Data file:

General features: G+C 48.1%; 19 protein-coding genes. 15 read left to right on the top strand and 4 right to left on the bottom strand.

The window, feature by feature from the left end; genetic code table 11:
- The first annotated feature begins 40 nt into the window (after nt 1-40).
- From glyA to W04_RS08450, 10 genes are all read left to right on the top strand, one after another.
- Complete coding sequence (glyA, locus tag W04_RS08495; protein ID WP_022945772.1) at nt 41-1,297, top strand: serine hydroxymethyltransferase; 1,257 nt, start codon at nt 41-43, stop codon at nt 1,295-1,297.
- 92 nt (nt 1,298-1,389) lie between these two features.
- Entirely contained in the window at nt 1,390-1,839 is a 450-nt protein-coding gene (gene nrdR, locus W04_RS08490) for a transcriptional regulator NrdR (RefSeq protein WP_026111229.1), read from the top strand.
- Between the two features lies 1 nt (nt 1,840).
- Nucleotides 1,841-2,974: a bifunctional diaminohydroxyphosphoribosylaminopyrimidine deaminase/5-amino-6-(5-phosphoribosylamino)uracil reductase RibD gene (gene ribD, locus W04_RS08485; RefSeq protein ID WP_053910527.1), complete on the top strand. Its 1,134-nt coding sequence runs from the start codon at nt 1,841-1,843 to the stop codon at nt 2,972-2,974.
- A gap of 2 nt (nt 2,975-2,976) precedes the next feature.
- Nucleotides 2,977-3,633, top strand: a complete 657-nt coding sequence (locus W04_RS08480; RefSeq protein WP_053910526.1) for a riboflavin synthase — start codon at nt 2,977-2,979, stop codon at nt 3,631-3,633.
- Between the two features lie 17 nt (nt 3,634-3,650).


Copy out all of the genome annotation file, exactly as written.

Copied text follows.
General features: G+C 48.1%; 19 protein-coding genes. 15 read left to right on the top strand and 4 right to left on the bottom strand.

The window, feature by feature from the left end; genetic code table 11:
- The first annotated feature begins 40 nt into the window (after nt 1-40).
- From glyA to W04_RS08450, 10 genes are all read left to right on the top strand, one after another.
- Complete coding sequence (glyA, locus tag W04_RS08495; protein ID WP_022945772.1) at nt 41-1,297, top strand: serine hydroxymethyltransferase; 1,257 nt, start codon at nt 41-43, stop codon at nt 1,295-1,297.
- 92 nt (nt 1,298-1,389) lie between these two features.
- Entirely contained in the window at nt 1,390-1,839 is a 450-nt protein-coding gene (gene nrdR, locus W04_RS08490) for a transcriptional regulator NrdR (RefSeq protein WP_026111229.1), read from the top strand.
- Between the two features lies 1 nt (nt 1,840).
- Nucleotides 1,841-2,974: a bifunctional diaminohydroxyphosphoribosylaminopyrimidine deaminase/5-amino-6-(5-phosphoribosylamino)uracil reductase RibD gene (gene ribD, locus W04_RS08485; RefSeq protein ID WP_053910527.1), complete on the top strand. Its 1,134-nt coding sequence runs from the start codon at nt 1,841-1,843 to the stop codon at nt 2,972-2,974.
- A gap of 2 nt (nt 2,975-2,976) precedes the next feature.
- Nucleotides 2,977-3,633, top strand: a complete 657-nt coding sequence (locus W04_RS08480; RefSeq protein WP_053910526.1) for a riboflavin synthase — start codon at nt 2,977-2,979, stop codon at nt 3,631-3,633.
- Between the two features lie 17 nt (nt 3,634-3,650).